Wind and Water

aqueduct040508.jpg

From the archives: Last spring, Kate and I drove out to Bethany Reservoir, just south of the Sacramento-San Joaquin Delta at one of the key points in the state’s complex water system. The site is also on the lower eastern slopes of the Altamont Pass country, a big wind-generation site. Pondering the state’s water story and how to tell it–do you take the narrative back to Genesis and/or The Big Bang and talk about where water itself comes from, and how long would it take from that point to get to a discussion of a salmon in the river?– I thought of that visit tonight. Here’s a shot of a wind farm virtually on the bank of the Delta-Mendota Canal–part of the federally developed Central Valley Project–just southeast of Bethany. Whatever you happen to think of the way the water systems were built here and the damage they have caused to salmon and other parts of the old California environment–the engineering is never less than impressive and sometimes beautiful.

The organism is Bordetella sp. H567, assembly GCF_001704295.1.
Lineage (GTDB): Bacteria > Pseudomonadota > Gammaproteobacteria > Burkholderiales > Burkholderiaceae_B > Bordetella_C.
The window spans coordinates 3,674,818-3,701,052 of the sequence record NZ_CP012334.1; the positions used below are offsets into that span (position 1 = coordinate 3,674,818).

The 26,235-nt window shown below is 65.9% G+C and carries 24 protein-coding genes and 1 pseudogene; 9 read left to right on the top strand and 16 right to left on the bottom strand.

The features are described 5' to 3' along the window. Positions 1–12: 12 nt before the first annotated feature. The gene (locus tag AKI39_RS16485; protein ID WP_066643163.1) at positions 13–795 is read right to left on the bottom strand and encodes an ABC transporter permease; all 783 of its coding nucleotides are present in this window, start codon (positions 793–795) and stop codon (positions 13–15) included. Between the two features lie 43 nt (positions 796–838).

The aqueducts move water through a combination of gentle flow and brute force: huge quantities of water are lifted from pumping stations to artificial lakes like Bethany. Then gravity takes over, and the water flows down the manmade rivers to the next set of pumps, maybe 60 or 100 miles away, and the process is repeated. (One of the more surreal sights in the state is along Interstate 5 as the highway climbs the Tehachapi Mountains. The aqueduct runs along the highway, and the water is pumped up nearly 2,000 feet through a pair of above-ground tunnels.) One beauty in the aqueducts is the way they follow the contours along the border of the Coast Range hills to the west and the great valley to the east. The engineers had to work with and respect the lay of the land here.

(Here’s the satellite view, with the hills in their full-on golden summer hue. The image shows Bethany Reservoir. The water comes in from a channel at the northwest corner, having been pumped out of the Sacramento River to a holding basin called Clifton Court Forebay. The California Aqueduct flows out to the south and east (below and to the right). Drag the map to follow the course of the aqueduct. In this image, the California Aqueduct is on the left and the Delta-Mendota Canal is to the right.)


View Larger Map

Leave a Comment

Filed under Current Affairs, History

Leave a Reply

Your email address will not be published. Required fields are marked *